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Comment: Re:Regulation is always bad for everyone!! (Score 1) 60

by cusco (#49348337) Attached to: Amazon Blasts FAA On Drone Approvals, Regulations

I'm going to assume that you "never get tired of repeating this" because you're too young to remember the 1960s. One of the best examples of why government regulation is necessary is the situation of the Cuyahoga River. The several chemical and paint companies that lined the river banks dumped their effluent into the river since no regulations requiring their safe disposal existed. In the 1960s the mix and concentration of chemicals finally started spontaneously combusting, and the country was treated to the sight of the river burning on national television. That more than any other single event prompted the creation of the EPA.

People want to drink clean water and eat food that's not contaminated and breathe air that won't kill them. There is no market solution for these needs, that's why people want government to regulate society's activities.

Comment: Re:I just think drones will become a problem (Score 1) 60

by cusco (#49347671) Attached to: Amazon Blasts FAA On Drone Approvals, Regulations

That seems to be the model they have in mind, preload the drones at the Fulfillment Center, toss them in the truck, drive to the area where they'll be dispatched, and let them go. One truck then proceeds to make a dozen or more deliveries simultaneously. I still think it's pie-in-the-sky stuff for now, but if they can do something like deliver to a bin on the roof of apartment buildings instead of suburban doors it might make a lot of sense.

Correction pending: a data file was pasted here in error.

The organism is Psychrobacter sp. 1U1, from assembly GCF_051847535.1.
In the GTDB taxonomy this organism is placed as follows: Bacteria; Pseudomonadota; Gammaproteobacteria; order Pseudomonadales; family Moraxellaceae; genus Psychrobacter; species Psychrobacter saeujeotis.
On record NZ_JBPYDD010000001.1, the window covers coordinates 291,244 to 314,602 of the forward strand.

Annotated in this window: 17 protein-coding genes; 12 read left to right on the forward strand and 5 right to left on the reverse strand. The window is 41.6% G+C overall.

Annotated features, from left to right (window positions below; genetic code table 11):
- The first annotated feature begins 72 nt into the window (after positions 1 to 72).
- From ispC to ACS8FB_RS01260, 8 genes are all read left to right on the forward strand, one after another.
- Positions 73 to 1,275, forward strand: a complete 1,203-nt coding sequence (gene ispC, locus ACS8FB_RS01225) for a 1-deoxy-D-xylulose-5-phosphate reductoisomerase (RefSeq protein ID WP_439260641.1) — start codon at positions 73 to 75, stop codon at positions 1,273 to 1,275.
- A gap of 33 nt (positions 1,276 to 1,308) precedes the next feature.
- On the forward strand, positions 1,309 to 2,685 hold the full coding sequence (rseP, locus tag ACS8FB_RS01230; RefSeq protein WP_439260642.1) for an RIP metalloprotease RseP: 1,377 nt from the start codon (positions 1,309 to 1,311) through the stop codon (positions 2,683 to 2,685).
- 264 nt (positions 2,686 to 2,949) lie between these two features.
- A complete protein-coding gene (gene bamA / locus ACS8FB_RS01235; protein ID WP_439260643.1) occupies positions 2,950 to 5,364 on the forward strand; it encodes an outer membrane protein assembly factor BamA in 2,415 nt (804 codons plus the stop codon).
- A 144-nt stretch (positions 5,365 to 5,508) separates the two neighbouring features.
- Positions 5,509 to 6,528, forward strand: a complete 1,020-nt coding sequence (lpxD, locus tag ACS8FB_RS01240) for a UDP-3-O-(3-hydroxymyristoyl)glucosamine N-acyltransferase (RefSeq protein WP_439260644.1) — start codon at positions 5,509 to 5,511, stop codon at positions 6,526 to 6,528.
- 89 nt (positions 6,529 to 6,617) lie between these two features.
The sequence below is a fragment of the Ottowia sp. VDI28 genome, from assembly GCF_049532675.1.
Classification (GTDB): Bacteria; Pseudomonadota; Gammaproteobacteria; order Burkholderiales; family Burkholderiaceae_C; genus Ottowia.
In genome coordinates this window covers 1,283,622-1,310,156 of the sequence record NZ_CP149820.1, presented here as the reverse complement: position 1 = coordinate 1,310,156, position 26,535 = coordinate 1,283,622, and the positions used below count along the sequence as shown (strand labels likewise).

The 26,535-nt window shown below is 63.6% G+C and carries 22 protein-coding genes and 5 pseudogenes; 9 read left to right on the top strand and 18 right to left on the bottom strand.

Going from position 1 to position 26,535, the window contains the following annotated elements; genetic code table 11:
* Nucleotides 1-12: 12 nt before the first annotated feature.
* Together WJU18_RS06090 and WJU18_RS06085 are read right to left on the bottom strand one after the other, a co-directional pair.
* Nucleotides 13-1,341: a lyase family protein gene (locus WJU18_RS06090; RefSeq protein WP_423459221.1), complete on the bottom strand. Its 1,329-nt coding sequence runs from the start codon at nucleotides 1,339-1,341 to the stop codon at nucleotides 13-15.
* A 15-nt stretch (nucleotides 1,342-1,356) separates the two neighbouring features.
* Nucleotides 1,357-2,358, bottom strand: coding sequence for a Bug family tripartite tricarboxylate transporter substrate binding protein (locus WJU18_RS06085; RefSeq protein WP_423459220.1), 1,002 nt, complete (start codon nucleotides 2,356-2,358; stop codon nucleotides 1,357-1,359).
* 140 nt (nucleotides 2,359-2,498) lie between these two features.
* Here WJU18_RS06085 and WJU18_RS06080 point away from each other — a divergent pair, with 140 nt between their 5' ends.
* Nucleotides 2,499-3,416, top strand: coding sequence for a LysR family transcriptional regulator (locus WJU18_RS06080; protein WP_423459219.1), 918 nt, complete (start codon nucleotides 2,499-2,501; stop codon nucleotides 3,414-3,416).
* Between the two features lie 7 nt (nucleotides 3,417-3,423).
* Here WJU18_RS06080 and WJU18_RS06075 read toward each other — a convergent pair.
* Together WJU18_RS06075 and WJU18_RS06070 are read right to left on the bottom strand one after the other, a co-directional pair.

Comment: Re:Put it in a secure cage then. (Score 2) 252

by cusco (#49287869) Attached to: Ask Slashdot: Building a Home Media Center/Small Server In a Crawlspace?

I rarely reply to ACs, but this one is right, especially if you live in the South where tropical cockroaches like to nibble on PCB boards. Cover the air inlets/outlets with window screening, and clean them occasionally. Keep the box up off the concrete, it sweats and the case will corrode where it touches cement. My advice would be to strap it to the bottom of the floor. That will keep it away from rodents and most of the roaches. A fanless case would be preferable, both to keep out dust and because otherwise the vibration of the fan will come up through the floor. Pay attention to orientation, if you ever have to swap out a drive or plug some USB device into it you don't want to have to take the thing out of its mounting to do it. What are you doing for power? Not many crawl spaces have power to anything but maybe a pull-chain light bulb. Run a decent grounded outlet, extension cords get brittle, corrode, fray and get munched on.

Comment: Re: a "COUNTRY that absolutely loves to censor stu (Score 1) 91

by cusco (#49235707) Attached to: Turkish Ministry Recommends Banning Minecraft -- Over Violence

At the time the intel looked good